Ben Witt's first 36"er. The first one I ever saw or rode. I actually had this a while.
Ten years ago this week I bet you can't guess what I was up to my ears in. Go ahead......guess. I know that you know the answer.

That's right, it was Trans Iowa time, all the time, for the whole week. Well, almost the whole week. I did have a couple of diversions including getting Ben Witt's first 36"er that he had made by Mike Pofahl, the frame builder from Northfield Minnesota.

But it was definitely mostly about Trans Iowa. T.I.v5, to be exact. I was detailing the fact that we had several drop outs from the roster. Not that it was unexpected. It happened every year. I was also enlightened to find out that the drop out tradition has continued with the inaugural Iowa Wind And Rock. They had 71 on their roster, apparently, the day of the pre-race, and started 57. Damn droppers. I know the IW&R folks never said anything negative about this, but that had to chap their hides a bit. And really, it is completely unnecessary and totally unfair to the organizers to just not bother showing up for an event when the organizers have busted their asses for the riders.

Here's what I said ten years ago:

"Anyway, I see we are down to 59 riders as of today. I have said all along that just above 50 is where I'd expect the roster to get to before the start. With the expected "few" no-shows, this is a stone cold lock now. We may even get below 50, which would be dipping into record low numbers for a T.I.

Does that matter? Not to me. I don't measure the success or failure of T.I. by numbers. If the event comes off safely, and folks get some satisfaction from the challenge, then that is all that really matters in the end
"


I'm willing to bet that the IW&R folks also really care about the same things more than folks not showing up, but still- shame on you folks if you just didn't show up without warning. Of course, I can say that now, because I am not running that event, but I know exactly how it feels to be on the end of the stick IW&R is, and it sucks when you just don't bother to be a responsible adult and you just don't show without warning. Trust me. 

Anyway, I'll have more to say about this when I get to my "Trans Iowa Stories" series here on the blog. Stay tuned for that.

Friday, April 26, 2019

Friday News And Views

PBO spokes on the Spinergy GX wheels are.......different.
Non-Metallic Wonders:

Many times we assume certain things are always going to be a certain way. The Sun is coming up tomorrow, you will pay taxes, and some day you will die. Pretty sure bets. But sometimes we think things are going to always be a certain way......until they aren't. 

Such were my thoughts about spokes early into my mechanic career. Steel is what spokes are made of. Why wouldn't they be? They are about perfect for the job at hand, and if things are designed and assembled correctly, they can last the lifetime of a bicycle. Then someone made spokes out of titanium. Hmm.......that wasn't as good. Then someone made spokes out of carbon fiber. Yeah...... Not so much. Then someone made spokes out of aluminum, and you know what? That works, but they are odd and not common. Then I saw PBO spokes in the late 90's. What the what? Yep- fiber based spokes. Okay, well Tioga did that tension disc thingie, maybe there is something to this too.....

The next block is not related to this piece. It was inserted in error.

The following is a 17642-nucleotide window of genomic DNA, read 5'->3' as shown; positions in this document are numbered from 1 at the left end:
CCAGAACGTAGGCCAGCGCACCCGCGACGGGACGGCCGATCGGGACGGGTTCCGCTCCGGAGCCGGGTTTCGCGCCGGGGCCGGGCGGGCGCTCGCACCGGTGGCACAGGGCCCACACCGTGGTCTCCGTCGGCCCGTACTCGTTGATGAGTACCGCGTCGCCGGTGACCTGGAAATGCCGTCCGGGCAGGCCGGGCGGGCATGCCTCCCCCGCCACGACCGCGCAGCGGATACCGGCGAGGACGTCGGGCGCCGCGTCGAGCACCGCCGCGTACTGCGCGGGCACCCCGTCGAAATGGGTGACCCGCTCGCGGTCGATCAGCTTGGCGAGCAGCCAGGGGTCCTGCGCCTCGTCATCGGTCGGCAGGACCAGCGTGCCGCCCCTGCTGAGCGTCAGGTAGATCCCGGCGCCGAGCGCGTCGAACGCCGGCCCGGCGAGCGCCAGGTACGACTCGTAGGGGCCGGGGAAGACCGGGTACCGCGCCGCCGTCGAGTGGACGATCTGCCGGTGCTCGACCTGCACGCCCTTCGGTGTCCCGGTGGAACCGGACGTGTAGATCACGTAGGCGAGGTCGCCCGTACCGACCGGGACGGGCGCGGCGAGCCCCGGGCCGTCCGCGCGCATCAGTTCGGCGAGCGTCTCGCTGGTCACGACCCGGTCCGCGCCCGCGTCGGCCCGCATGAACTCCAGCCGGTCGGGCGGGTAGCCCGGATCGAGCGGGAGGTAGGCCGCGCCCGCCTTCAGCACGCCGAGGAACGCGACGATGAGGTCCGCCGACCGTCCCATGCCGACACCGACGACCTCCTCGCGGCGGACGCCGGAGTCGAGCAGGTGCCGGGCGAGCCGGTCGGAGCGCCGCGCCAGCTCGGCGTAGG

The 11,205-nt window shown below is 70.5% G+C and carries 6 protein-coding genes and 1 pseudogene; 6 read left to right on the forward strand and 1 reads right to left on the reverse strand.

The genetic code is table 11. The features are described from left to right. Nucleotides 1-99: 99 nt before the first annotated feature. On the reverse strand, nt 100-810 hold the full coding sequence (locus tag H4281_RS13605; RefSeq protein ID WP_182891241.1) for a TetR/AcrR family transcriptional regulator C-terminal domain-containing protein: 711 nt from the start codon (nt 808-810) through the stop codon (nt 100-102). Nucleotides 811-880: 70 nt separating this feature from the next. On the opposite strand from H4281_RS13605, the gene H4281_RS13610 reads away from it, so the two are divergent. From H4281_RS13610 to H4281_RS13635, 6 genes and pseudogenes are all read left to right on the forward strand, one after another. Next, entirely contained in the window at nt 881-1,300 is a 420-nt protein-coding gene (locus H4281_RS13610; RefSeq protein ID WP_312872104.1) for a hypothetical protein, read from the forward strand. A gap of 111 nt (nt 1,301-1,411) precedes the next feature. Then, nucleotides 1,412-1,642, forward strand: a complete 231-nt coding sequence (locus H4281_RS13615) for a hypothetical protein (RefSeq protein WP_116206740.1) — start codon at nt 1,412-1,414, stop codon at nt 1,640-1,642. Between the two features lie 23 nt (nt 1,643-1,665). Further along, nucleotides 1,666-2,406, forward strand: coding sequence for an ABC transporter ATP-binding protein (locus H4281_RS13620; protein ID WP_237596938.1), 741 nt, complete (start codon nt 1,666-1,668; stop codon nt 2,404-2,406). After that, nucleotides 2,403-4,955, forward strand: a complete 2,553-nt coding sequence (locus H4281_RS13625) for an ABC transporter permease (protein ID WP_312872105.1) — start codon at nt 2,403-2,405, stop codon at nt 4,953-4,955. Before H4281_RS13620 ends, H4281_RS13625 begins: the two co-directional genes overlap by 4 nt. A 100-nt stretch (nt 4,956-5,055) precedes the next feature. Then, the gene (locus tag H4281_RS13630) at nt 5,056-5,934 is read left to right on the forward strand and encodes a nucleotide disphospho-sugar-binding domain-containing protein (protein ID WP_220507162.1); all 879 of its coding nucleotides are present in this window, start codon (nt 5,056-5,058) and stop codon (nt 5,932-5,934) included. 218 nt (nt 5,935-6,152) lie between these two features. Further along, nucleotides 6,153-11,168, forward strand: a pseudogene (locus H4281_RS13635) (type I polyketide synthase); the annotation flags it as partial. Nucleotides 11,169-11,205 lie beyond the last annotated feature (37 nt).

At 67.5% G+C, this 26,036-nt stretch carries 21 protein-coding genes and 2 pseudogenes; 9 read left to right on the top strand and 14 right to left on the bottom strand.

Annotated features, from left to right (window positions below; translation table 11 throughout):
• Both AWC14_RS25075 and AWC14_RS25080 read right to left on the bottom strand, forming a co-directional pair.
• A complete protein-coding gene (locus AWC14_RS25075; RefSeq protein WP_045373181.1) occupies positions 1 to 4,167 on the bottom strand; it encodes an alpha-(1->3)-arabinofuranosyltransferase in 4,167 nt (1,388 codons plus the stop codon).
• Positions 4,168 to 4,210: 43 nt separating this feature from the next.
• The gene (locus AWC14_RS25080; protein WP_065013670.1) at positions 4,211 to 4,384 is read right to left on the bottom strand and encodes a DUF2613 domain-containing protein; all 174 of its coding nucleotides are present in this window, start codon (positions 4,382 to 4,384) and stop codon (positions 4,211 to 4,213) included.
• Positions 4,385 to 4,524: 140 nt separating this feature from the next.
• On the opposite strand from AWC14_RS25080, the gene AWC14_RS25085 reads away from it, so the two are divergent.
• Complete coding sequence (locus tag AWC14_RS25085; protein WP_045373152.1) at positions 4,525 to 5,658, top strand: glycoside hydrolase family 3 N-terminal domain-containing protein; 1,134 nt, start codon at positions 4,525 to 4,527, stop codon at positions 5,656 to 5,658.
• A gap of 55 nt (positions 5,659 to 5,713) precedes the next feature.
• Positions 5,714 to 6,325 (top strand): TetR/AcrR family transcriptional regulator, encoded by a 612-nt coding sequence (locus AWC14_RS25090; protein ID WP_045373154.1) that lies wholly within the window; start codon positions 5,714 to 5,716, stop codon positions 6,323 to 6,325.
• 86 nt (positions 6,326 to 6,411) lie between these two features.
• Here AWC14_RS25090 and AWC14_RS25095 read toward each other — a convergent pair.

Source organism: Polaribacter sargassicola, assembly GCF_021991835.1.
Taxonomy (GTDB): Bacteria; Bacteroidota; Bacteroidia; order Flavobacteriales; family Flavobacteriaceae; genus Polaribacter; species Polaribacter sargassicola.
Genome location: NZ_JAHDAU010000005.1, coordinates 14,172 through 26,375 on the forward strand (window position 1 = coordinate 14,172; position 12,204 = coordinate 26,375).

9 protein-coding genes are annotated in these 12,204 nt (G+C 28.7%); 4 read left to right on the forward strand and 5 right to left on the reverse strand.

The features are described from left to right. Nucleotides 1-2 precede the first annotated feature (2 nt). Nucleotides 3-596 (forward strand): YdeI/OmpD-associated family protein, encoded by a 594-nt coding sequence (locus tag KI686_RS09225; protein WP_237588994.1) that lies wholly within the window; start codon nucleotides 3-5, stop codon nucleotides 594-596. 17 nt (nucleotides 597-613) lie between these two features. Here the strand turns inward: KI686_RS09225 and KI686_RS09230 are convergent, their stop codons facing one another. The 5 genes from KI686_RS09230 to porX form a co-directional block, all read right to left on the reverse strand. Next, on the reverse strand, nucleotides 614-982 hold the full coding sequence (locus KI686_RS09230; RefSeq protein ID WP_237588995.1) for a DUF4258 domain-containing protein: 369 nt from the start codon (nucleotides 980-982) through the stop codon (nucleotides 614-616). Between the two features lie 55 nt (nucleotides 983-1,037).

So, anyway, I have these wheels from Spinergy with the PBO spokes to review for RidingGravel.com and I have to say that yes- there is something to this. But anytime you are going up against a widely accepted and proven technology, the question that begs to be asked is "why go a different direction?" It's a fair question to ask about the PBO spokes too. I will have to ride these quite a bit more to answer that question, but to my mind it's going to take a pretty substantial benefit to beat steel spokes. We'll see.......

Colored treads......again.
Panaracer Does Colored Treads And New Sealant:

I remember colored rubber tires when I was a kid. Then that disappeared and came back again in the late 70's/early 80's with BMX. Then it kind of went away again until the 1990's when colors popped up on Michelin MTB tires, some other barnds too, and then it went away again. Urban fixie riding had a dalliance with colored tires. Schwalbe kind of dabbled in it for a while. Then nothing again....Until now.....

Panaracer has revived colored rubber tires in its Gravel King series, (what else would it be!) and they just announced three more limited edition tires. I maybe can see myself riding the Ivory colored tires, but the other two colors are.....not for me. I actually really like Gravel King SK's and recommend them often to those who ask me. But the colored ones, not so much. That said, there is a Gravel King SK tire I have my eyes on, but it isn't a skinny one!

Panaracer sealant, yada,yada,yada....Look at the tire!
In an image sent to me in a press release about Panaracer's new sealant with Walnut shell chunks in it, (really!), I saw a tire I am interested in. The 700 X 50mm Gravel King SK skin wall tire. Yes! I like that idea a lot.

See, it is about time to switch up tires on the old Fargo, and I've been wanting something 50-ish wide and the Gravel King SK 700 X 50mm tire seems about right for the job. That it could be skin wall is even better. Maybe I might even try that new fangled walnut shell infused sealant of Panaracer's as well. We'll see, because I make my own sealant which has never been a problem for me, and there are other killer sealants on the market also. (I recommend Orange Seal and the Muc Off sealant) So, Panaracer has some high hurdles in the sealant game to leap over before I would be impressed. But they do make a good tire, and the Gravel King is about as good as there is for gravel travel out there. So, this 50mm one has my eye. Stay tuned.....

The press release said something about a more puncture resistant Gravel King and that 650B sizes were available. I could see a 650B X 50mm tire on a couple of my rigs at times. I'll have to look into that as well. I know Donnelly does a 650B X 50mm MSO, but it is black wall. I know........picky, picky, picky!